The PicoBrew Pico turns just about anyone into a beer maker, but it comes with a high price tag and requires patience.

More distilled water goes into the brewing keg, and you’ll attach ball lock connectors to the keg’s posts and use the lid to seal it up. More distilled water goes into the reservoir at the top of the machine, and then you can actually start the machine running.

When you turn on the Pico, it reads the PicoPak’s RFID tag, so it knows exactly what you’re brewing. That means it will take care of all the settings for you, preventing you from messing things up and leaving you only a few customization options: the alcohol percentage and the bitterness. I made the Buffalo Sweat Stout, and upped the alcohol a smidge while also lowering the bitterness a bit. I felt very powerful. Then you hit start, and the machine gets to work.

Mid-brew, my husband came home. “Is it going to sound like that for a week,” he asked, looking skeptically at the space hog sitting on the counter. “No, only another 45 minutes or so,” I assured him. It was loud. It was kind of like being inside a dishwasher, I imagine. The scent wafting from it isn’t unpleasant, but it reminded me of what we used to have to feed the horses at camp. If you’re interested in what’s going on in there as it’s making the wort, you can watch its progress on PicoBrew’s site.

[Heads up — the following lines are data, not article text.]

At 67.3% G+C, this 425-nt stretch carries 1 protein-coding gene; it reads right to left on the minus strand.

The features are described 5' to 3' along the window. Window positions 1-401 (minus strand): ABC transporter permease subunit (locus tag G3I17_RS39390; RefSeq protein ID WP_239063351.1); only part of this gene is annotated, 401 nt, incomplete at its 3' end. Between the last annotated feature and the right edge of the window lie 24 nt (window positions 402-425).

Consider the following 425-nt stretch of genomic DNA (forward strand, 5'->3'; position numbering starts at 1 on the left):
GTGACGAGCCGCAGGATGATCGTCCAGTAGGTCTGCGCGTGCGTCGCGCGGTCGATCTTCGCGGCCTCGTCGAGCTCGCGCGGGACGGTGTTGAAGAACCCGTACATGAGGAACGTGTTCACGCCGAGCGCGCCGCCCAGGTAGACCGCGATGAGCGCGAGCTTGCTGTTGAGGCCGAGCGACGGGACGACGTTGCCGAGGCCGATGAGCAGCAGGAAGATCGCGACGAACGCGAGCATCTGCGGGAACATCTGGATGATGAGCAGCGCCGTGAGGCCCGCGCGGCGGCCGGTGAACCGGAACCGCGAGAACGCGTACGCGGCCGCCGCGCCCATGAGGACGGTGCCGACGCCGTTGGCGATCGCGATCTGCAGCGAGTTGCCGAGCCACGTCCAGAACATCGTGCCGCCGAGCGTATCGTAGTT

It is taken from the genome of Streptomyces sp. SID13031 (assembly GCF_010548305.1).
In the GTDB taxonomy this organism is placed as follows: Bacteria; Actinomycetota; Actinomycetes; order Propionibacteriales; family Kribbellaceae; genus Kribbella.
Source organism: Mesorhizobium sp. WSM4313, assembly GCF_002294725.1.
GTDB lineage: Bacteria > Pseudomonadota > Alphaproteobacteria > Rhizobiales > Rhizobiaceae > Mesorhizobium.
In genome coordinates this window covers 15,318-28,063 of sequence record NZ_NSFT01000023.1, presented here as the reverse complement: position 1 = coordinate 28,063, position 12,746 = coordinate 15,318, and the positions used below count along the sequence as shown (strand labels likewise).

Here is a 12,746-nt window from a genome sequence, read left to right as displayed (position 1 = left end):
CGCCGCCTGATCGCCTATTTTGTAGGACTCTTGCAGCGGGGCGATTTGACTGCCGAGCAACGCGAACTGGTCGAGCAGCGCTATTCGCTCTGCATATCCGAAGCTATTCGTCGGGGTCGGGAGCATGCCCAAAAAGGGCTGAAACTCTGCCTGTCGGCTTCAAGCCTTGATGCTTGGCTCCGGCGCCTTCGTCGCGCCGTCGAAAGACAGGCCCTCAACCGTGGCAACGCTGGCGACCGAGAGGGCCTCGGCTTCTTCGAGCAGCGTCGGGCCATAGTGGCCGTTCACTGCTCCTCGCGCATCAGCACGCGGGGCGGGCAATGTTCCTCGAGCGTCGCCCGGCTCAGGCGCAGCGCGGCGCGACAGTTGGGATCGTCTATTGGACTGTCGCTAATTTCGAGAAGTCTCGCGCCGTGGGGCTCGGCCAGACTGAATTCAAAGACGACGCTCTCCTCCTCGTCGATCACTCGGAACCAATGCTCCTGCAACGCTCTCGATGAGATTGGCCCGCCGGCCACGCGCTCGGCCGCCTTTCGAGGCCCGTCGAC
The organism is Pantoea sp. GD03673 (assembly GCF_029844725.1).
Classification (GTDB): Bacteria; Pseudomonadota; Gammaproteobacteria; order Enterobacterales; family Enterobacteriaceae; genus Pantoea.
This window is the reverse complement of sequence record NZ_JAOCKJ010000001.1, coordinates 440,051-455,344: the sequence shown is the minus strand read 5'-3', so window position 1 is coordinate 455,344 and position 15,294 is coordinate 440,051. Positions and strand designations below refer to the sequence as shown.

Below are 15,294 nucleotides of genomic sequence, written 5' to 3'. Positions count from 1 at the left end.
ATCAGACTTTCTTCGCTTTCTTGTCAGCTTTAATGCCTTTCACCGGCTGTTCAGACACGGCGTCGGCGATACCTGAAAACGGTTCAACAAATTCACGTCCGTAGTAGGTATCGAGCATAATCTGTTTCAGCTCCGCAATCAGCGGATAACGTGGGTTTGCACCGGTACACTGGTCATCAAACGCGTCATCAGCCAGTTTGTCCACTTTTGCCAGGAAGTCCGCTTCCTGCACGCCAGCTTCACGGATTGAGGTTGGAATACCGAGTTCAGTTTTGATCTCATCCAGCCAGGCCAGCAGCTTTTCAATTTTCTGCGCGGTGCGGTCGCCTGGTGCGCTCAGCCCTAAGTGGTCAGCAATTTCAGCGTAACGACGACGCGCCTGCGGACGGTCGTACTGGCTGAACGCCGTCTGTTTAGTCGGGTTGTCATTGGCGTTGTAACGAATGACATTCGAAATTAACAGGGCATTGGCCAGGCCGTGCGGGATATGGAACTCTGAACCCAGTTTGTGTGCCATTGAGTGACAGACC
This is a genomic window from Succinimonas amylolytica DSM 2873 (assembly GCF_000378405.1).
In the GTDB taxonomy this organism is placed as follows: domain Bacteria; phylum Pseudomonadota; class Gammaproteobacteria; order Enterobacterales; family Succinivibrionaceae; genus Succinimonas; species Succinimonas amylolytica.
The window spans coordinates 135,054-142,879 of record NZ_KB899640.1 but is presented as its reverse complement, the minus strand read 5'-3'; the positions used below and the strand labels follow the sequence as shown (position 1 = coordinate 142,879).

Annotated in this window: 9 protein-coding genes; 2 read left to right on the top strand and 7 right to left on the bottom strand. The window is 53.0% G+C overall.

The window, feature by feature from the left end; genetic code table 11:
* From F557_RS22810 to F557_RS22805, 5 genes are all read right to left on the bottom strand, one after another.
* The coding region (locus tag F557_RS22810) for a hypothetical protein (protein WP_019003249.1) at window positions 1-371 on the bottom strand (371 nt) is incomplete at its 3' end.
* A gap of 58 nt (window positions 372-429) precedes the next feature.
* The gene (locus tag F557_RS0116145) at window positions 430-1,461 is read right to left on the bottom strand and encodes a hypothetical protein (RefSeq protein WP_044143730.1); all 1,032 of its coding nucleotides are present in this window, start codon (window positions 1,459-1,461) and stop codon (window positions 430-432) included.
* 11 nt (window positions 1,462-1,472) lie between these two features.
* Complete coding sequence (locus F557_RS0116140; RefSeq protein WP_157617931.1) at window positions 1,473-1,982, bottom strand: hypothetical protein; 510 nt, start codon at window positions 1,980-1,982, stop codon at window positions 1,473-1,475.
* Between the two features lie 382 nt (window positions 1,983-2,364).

PicoBrew Pico review
Jenny McGrath/Digital Trends
Jenny McGrath/Digital Trends

Once the brew session is over, it’s cleaning time. The PicoPaks are compostable, which means they have one distinct advantage over Keurig pods.